doi:10.1007/s11524-009-9400-5
PMCID: PMC2791822  PMID: 19921542
Injecting drug users; Pharmacists; Harm reduction services
12.  Public-Health and Individual Approaches to Antiretroviral Therapy: Township South Africa and Switzerland Compared 
PLoS Medicine  2008;5(7):e148.
Background
The provision of highly active antiretroviral therapy (HAART) in resource-limited settings follows a public health approach, which is characterised by a limited number of regimens and the standardisation of clinical and laboratory monitoring. In industrialized countries doctors prescribe from the full range of available antiretroviral drugs, supported by resistance testing and frequent laboratory monitoring. We compared virologic response, changes to first-line regimens, and mortality in HIV-infected patients starting HAART in South Africa and Switzerland.
Methods and Findings
We analysed data from the Swiss HIV Cohort Study and two HAART programmes in townships of Cape Town, South Africa. We included treatment-naïve patients aged 16 y or older who had started treatment with at least three drugs since 2001, and excluded intravenous drug users. Data from a total of 2,348 patients from South Africa and 1,016 patients from the Swiss HIV Cohort Study were analysed. Median baseline CD4+ T cell counts were 80 cells/μl in South Africa and 204 cells/μl in Switzerland. In South Africa, patients started with one of four first-line regimens, which was subsequently changed in 514 patients (22%). In Switzerland, 36 first-line regimens were used initially, and these were changed in 539 patients (53%). In most patients HIV-1 RNA was suppressed to 500 copies/ml or less within one year: 96% (95% confidence interval [CI] 95%–97%) in South Africa and 96% (94%–97%) in Switzerland, and 26% (22%–29%) and 27% (24%–31%), respectively, developed viral rebound within two years. Mortality was higher in South Africa than in Switzerland during the first months of HAART: adjusted hazard ratios were 5.90 (95% CI 1.81–19.2) during months 1–3 and 1.77 (0.90–3.50) during months 4–24.
Conclusions
Compared to the highly individualised approach in Switzerland, programmatic HAART in South Africa resulted in similar virologic outcomes, with relatively few changes to initial regimens. Further innovation and resources are required in South Africa to both achieve more timely access to HAART and improve the prognosis of patients who start HAART with advanced disease.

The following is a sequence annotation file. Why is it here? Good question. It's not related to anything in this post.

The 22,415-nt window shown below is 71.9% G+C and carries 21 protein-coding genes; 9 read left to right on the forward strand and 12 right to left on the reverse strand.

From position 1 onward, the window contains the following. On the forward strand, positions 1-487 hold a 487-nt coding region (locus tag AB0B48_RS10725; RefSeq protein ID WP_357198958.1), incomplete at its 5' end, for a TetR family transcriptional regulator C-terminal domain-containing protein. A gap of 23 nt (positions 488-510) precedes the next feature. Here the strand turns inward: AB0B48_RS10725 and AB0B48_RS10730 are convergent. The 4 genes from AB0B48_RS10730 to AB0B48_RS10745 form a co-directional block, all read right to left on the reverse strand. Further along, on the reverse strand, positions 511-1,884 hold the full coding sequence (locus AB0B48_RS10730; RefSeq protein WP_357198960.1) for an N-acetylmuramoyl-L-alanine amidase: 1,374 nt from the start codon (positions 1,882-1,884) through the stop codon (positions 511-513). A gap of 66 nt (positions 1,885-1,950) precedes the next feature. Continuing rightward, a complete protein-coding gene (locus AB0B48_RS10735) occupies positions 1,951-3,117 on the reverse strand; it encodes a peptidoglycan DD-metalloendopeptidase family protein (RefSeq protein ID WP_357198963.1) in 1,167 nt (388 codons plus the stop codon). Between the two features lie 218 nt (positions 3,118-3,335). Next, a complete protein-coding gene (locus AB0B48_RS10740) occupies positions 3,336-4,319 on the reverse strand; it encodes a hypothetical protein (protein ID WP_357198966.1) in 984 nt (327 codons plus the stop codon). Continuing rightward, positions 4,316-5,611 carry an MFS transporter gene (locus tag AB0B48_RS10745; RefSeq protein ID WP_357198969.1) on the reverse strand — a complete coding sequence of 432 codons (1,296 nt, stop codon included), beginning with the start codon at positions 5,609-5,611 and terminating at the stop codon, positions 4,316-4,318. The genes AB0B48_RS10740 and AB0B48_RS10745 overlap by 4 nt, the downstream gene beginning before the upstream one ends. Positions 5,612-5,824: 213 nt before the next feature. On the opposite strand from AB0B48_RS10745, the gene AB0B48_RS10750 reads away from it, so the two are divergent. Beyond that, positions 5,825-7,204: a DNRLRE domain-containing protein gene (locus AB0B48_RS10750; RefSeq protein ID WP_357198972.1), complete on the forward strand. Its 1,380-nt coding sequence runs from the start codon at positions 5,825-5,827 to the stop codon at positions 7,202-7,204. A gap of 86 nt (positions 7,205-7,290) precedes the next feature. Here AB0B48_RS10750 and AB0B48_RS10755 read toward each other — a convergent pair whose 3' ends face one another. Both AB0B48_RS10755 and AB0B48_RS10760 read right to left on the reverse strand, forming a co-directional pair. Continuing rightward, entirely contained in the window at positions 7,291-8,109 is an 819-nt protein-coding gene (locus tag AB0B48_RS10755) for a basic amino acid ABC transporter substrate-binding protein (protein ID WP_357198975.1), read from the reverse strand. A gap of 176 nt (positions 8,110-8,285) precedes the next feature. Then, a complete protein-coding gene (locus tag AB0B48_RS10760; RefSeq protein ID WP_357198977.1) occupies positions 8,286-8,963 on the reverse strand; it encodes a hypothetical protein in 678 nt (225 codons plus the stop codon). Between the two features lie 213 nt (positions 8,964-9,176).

Comparing HIV treatment in Switzerland, where drug selection is individualized, and South Africa, where a programmatic approach is used, Matthias Egger and colleagues find similar virologic outcomes over two years.
Editors' Summary
Background.
Acquired immunodeficiency syndrome (AIDS) has killed more than 25 million people since the first reported case in 1981, and more than 30 million people are now infected with the human immunodeficiency virus (HIV), which causes AIDS. HIV destroys immune system cells (including CD4 cells, a type of lymphocyte), leaving infected individuals susceptible to other infections. Early in the AIDS epidemic, most HIV-infected people died within 10 years of becoming infected. Then, in 1996, highly active antiretroviral therapy (HAART)—a combination of several antiretroviral drugs—was developed. Now, in resource-rich countries, clinicians provide individually tailored care for HIV-infected people by prescribing combinations of antiretroviral drugs chosen from more than 20 approved medicines. The approach to treatment of HIV in developed countries typically also includes frequent monitoring of the amount of virus in patients' blood (viral load), viral resistance testing (to see whether any viruses are resistant to specific antiretroviral drugs), and regular CD4 cell counts (an indication of immune-system health). Since the implementation of these interventions, the health and life expectancy of people with HIV has improved dramatically in these countries.
Why Was This Study Done?
The history of HIV care in resource-poor countries has been very different. Initially, these countries could not afford to provide HAART for their populations. In 2003, however, governments, international agencies, and funding bodies began to implement plans to increase HAART coverage in developing countries. By December 2006, more than a quarter of the HIV-infected people in low- and middle-income countries who urgently needed treatment were receiving HAART. However, instead of individualized treatment, HAART programs in developing countries follow a public-health approach developed by the World Health Organization. That is, drug regimens, clinical decision-making, and clinical and laboratory monitoring are all standardized. This public-health approach takes into account the realities of under-resourced health systems, but is it as effective as the individualized approach? The researchers addressed this question by comparing virologic responses (the effect of treatment on the viral load), changes to first-line (initial) therapy, and deaths in patients receiving HAART in South Africa (public-health approach) and in Switzerland (individualized approach).
What Did the Researchers Do and Find?
The researchers analyzed data collected since 2001 from more than 2,000 patients enrolled in HAART programs in two townships (Gugulethu and Khayelitsha) in Cape Town, South Africa, and from more than 1,000 patients enrolled in the Swiss HIV Cohort Study, a nationwide study of HIV-infected people. The patients in South Africa, who had a lower starting CD4 cell count and were more likely to have advanced AIDS than the patients in Switzerland, started their treatment for HIV infection with one of four first-line therapies, and about a quarter changed to a second-line therapy during the study. By contrast, 36 first-line regimens were used in Switzerland and half the patients changed to a different regimen. Despite these differences, the viral load was greatly reduced within a year in virtually all the patients and viral rebound (an increased viral load after a low measurement) developed within 2 years in a quarter of the patients in both countries. However, more patients died in South Africa than in Switzerland, particularly during the first 3 months of therapy.